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Wednesday, November 30, 2011

Work Hard And Love What You Do

What do you want to be when you grow up?

In Chapters 7-9 of Work, Love, Pray Diane Paddison encourages young women to work hard, discover strengths, and play to passions. 

Of course, it can take time – even years – to find the right career path.  But no matter where we are in our professional journeys, we can ask ourselves some key questions:
  • Do I enjoy what I do?
  • What is the next step to advance my career goals?
  • How do I gain leverage in the workplace? 
Diane’s advice is smart, no-nonsense, and practical.  Start with what you enjoy.  Start by working hard.  Harder than the person in the cubicle next to you.  In Diane’s words, “no one is going to bend over backward to help a slacker.”

Does this mean you never leave the office early?  That you don’t have a life outside of work?  That you are married to your job?

Of course not.  Diane also encourages us to set healthy boundaries and strike the right balance – both at home and at work. 

I think back to my early years as an associate in a large law firm.  I didn’t have children, I had a supportive spouse, and I instantly loved the practice of law.  So I worked hard.  Probably a little too hard.  I rarely said no, jumped at new projects, and always tackled the opportunity to learn something new.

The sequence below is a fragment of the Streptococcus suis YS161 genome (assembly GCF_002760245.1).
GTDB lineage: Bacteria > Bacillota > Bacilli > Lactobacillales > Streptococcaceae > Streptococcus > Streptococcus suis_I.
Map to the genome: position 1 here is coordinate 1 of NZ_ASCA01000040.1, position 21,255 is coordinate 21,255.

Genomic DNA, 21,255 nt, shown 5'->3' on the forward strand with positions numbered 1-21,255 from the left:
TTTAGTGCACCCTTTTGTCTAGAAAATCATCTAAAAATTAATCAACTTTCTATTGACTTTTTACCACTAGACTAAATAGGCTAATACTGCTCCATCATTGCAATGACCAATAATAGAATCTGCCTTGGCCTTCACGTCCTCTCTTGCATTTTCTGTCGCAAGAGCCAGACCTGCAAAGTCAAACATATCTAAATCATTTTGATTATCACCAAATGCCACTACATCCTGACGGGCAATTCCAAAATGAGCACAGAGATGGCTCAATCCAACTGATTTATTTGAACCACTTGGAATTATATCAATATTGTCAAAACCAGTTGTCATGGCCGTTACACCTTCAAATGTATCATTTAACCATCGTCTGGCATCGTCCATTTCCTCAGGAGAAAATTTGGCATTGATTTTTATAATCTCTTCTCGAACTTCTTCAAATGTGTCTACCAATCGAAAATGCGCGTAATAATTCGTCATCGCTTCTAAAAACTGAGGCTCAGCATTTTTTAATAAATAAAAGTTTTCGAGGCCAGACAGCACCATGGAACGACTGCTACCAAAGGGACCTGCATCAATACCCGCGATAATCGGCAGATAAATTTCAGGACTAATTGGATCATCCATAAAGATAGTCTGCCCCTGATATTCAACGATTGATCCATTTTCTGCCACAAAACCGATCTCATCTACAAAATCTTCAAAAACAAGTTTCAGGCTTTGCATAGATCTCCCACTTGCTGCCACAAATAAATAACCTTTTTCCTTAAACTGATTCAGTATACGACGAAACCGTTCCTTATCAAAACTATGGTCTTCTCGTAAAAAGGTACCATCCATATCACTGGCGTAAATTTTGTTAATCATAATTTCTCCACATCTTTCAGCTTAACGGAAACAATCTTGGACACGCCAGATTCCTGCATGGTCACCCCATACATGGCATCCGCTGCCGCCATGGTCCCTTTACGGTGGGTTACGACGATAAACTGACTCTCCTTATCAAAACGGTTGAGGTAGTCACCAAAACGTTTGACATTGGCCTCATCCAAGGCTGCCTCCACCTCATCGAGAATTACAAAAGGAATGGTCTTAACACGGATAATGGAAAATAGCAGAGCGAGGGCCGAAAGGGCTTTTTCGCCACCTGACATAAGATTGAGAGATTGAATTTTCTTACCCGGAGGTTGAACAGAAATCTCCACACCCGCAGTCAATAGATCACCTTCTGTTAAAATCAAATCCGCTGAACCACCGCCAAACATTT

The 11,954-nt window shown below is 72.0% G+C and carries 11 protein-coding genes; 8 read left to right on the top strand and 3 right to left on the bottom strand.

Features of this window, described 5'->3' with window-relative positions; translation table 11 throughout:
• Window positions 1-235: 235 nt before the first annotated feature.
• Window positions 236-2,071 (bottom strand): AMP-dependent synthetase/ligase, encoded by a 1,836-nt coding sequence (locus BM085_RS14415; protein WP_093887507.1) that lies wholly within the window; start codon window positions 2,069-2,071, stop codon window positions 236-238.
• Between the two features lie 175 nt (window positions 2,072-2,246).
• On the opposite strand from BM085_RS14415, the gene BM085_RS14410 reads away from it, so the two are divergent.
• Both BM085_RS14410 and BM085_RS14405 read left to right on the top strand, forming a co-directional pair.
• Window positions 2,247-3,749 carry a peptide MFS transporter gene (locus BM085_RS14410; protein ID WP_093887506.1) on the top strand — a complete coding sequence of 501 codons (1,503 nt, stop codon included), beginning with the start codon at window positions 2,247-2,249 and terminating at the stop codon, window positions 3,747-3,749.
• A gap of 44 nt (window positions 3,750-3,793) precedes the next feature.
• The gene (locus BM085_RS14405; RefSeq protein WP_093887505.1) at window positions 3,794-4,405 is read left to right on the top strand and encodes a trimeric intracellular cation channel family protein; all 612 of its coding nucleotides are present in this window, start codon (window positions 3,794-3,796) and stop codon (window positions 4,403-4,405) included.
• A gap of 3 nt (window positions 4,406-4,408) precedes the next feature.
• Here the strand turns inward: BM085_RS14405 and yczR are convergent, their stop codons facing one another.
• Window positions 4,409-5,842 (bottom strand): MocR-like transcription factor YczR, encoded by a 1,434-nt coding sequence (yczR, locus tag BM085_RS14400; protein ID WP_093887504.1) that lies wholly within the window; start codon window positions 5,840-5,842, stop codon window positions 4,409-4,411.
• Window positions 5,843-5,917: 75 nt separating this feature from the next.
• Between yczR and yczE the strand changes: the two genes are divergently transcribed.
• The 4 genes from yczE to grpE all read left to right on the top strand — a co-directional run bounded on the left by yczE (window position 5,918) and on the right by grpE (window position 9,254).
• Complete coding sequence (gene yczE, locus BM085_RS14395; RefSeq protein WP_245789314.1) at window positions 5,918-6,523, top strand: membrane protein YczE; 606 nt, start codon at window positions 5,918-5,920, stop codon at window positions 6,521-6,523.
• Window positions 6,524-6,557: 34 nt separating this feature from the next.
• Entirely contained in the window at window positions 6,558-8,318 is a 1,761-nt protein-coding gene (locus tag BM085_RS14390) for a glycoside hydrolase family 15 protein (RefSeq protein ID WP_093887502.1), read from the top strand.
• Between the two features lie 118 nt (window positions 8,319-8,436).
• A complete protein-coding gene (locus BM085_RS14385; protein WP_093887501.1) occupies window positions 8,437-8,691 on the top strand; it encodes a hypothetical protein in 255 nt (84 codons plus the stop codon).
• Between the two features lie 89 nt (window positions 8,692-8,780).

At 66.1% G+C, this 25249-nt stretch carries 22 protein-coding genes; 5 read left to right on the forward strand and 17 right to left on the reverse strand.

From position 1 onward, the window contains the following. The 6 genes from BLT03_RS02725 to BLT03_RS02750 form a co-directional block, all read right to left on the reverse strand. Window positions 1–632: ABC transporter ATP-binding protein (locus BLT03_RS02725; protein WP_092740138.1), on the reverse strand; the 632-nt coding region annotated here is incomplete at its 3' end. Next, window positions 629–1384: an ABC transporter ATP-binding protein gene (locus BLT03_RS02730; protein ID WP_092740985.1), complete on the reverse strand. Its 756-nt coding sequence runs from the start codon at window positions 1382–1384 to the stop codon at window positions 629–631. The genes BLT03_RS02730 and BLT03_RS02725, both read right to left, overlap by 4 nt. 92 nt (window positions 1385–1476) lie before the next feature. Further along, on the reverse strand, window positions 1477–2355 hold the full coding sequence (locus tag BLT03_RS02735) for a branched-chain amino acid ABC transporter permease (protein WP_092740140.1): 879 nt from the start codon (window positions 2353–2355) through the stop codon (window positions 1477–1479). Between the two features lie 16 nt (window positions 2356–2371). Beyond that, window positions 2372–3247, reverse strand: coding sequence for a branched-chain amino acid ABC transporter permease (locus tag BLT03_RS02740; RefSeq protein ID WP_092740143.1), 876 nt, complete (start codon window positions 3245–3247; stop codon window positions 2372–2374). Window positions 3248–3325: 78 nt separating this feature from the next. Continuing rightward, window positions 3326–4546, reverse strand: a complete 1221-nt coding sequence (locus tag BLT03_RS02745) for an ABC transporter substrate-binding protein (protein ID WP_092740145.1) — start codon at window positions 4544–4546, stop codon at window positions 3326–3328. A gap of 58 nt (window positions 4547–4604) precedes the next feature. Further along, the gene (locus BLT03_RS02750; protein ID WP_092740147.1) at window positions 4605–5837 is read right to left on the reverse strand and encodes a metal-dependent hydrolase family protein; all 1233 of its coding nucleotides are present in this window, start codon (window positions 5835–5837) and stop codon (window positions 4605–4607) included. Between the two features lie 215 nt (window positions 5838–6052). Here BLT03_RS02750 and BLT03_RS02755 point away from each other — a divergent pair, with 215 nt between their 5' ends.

But I also learned to set boundaries.  I had dinner with my husband almost every night, even if it was late.  I always took my full vacation.  And I decided to embrace technology and abandon “face time.”  (I realize “face time” isn’t a big deal anymore in most workplaces, but prior to the 24/7 technology revolution, hard work was often judged by burning the midnight oil in the office.) So, if a senior attorney or client needed to reach me after hours, I made sure they knew how to find me – and that I’d respond promptly. 

By the time I had my first child, I had built some flexibility into my work schedule.  Sure, I still struggled with the whole concept of balance, but by working hard at a job I enjoyed, establishing credibility, and setting boundaries (in addition to a heavy dose of grace!) I was able thrive at work and at home.

When we “play to our strengths” as Diane encourages, work is an opportunity to live out our God-given talents – not merely an attempt to survive. 

Do you love what you do?  What’s the next step in your career path?  How will you work hard to earn respect and leverage?

[Please join us over at 4Word to continue the discussion]

1 comment:

Heather Sunseri said...

I bet you and I could really compare some notes in this department, Susan. I found it took courage to make sure I built balance and boundaries into a career as a CPA. Especially as I began having children.